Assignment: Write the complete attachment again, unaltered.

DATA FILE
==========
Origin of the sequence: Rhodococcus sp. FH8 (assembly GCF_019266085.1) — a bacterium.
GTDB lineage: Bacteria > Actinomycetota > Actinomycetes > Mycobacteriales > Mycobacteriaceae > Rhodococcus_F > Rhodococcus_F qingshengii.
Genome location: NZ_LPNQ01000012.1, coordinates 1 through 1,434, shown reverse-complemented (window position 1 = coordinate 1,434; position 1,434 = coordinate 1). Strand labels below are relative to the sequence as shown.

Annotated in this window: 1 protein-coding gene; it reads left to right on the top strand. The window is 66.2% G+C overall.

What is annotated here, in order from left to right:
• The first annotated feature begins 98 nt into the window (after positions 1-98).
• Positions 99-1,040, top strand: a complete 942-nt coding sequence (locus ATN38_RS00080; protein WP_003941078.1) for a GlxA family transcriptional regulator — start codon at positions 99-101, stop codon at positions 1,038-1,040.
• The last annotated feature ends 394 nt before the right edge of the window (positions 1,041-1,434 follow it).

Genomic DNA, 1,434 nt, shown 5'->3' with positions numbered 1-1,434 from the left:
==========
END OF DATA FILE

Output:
Origin of the sequence: Rhodococcus sp. FH8 (assembly GCF_019266085.1) — a bacterium.
GTDB lineage: Bacteria > Actinomycetota > Actinomycetes > Mycobacteriales > Mycobacteriaceae > Rhodococcus_F > Rhodococcus_F qingshengii.
Genome location: NZ_LPNQ01000012.1, coordinates 1 through 1,434, shown reverse-complemented (window position 1 = coordinate 1,434; position 1,434 = coordinate 1). Strand labels below are relative to the sequence as shown.

Annotated in this window: 1 protein-coding gene; it reads left to right on the top strand. The window is 66.2% G+C overall.

What is annotated here, in order from left to right:
• The first annotated feature begins 98 nt into the window (after positions 1-98).
• Positions 99-1,040, top strand: a complete 942-nt coding sequence (locus ATN38_RS00080; protein WP_003941078.1) for a GlxA family transcriptional regulator — start codon at positions 99-101, stop codon at positions 1,038-1,040.
• The last annotated feature ends 394 nt before the right edge of the window (positions 1,041-1,434 follow it).

Genomic DNA, 1,434 nt, shown 5'->3' with positions numbered 1-1,434 from the left: